Health-care topped the list of biggest financial concerns for respondents in a new Gallup poll released Thursday.
Close to 17 percent of respondents in the poll said health-care expenses are their biggest financial issue, topping the 11 percent who cited lack of money or low wages, the 9 percent who cited rent or owning a home, the 8 percent who cited college expenses, and the 8 percent who cited taxes. Debt, cost of living, retirement savings, and unemployment ranked farther down the list.
About 20 percent of poll respondents said they do not have a “most important financial problem,” the highest percentage since 2005, when 21 percent said so.
Health care topped the list for citizens in all income groups, but was an especially popular response among older Americans. Almost a quarter of those 50 and older cited health-care costs as their most significant financial concern. Younger Americans split their responses evenly between health care, college expenses, and rent or housing costs.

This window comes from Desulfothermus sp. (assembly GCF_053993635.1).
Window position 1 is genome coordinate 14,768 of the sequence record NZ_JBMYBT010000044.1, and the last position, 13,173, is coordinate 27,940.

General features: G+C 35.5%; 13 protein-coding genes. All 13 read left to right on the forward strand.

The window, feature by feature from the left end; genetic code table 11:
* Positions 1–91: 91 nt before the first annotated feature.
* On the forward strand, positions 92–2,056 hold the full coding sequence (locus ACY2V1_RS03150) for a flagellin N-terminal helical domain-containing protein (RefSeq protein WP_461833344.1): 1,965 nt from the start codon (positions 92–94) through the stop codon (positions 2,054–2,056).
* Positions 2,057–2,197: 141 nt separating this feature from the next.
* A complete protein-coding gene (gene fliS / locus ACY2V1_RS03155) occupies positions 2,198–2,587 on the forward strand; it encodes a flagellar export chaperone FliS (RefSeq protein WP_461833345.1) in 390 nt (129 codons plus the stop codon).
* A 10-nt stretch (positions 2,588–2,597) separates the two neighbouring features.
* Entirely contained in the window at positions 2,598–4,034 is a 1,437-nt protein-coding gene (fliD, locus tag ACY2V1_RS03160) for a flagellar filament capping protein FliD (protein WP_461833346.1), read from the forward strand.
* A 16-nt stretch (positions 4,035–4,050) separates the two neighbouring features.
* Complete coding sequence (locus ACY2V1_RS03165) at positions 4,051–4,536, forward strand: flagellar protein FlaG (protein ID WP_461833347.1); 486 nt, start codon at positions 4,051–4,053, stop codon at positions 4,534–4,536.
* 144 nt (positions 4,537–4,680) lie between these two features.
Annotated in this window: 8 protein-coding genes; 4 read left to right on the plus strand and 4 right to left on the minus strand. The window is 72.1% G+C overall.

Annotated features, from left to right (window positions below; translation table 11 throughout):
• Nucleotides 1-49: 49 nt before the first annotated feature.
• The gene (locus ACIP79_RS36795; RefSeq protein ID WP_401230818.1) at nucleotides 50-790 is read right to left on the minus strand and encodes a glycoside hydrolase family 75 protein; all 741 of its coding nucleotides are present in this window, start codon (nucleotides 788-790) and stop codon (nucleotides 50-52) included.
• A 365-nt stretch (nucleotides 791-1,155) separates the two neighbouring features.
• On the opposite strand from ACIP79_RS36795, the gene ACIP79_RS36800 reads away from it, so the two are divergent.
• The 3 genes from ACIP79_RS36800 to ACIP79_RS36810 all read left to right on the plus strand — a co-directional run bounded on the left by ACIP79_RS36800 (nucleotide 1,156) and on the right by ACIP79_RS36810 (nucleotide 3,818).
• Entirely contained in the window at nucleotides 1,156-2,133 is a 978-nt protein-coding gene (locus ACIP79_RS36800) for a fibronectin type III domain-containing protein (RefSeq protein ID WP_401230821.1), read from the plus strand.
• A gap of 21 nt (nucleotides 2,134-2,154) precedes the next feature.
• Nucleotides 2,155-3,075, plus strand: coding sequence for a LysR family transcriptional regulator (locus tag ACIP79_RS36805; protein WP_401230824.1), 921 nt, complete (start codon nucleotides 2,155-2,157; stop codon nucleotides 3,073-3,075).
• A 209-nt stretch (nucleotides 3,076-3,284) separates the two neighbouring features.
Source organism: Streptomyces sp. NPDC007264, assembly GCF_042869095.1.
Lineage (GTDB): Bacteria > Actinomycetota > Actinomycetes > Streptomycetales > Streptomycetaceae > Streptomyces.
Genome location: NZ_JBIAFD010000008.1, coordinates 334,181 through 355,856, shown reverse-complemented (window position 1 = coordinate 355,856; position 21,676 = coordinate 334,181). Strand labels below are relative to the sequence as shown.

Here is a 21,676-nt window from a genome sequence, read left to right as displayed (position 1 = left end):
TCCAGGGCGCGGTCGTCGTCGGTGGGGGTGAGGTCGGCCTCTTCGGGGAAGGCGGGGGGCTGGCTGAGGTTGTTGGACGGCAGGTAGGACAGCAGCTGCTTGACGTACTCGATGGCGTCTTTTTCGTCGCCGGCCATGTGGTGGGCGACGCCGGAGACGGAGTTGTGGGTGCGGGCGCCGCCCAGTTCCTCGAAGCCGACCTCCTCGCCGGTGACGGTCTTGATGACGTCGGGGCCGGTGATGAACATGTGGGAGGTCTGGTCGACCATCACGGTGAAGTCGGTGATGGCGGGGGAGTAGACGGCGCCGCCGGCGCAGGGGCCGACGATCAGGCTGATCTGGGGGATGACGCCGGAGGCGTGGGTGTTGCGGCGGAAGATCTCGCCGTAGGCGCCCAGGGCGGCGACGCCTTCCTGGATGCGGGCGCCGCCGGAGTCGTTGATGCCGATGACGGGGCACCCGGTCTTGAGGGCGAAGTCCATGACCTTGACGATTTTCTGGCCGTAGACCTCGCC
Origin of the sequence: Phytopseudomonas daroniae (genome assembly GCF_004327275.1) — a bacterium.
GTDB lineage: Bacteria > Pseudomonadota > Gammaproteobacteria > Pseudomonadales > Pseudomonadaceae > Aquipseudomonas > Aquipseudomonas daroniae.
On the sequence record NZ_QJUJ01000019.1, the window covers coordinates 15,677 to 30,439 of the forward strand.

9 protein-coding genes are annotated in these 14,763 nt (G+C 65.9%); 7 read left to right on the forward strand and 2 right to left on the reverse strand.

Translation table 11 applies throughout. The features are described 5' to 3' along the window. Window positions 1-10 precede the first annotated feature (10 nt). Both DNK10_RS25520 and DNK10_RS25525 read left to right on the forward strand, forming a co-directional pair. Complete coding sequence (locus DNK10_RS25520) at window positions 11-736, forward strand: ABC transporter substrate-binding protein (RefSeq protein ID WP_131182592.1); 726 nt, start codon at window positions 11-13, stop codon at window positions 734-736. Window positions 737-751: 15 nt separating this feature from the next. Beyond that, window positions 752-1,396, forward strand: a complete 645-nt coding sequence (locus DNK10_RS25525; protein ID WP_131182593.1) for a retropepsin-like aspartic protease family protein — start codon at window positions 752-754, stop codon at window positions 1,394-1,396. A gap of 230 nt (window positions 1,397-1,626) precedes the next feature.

The cost of health care has dominated the political debate intermittently in recent years as Congress struggled to pass an alternative to the Affordable Care Act. Democrats continue to support President Obama’s signature piece of legislation, while Republicans have tried and failed to repeal it whole, before deciding to chip away at parts of the law. In the 2018 midterm elections, health care was the number one issue motivating voters to hand Democrats control of the House.
“Even in generally good economic times, Americans still face significant personal financial challenges,” Gallup said in a statement accompanying the poll’s release. “Foremost among these are healthcare costs, which have been a consistent concern over time but currently stand above all other concerns. As such, healthcare will likely continue to be a major focus in national elections, including the 2020 presidential election.”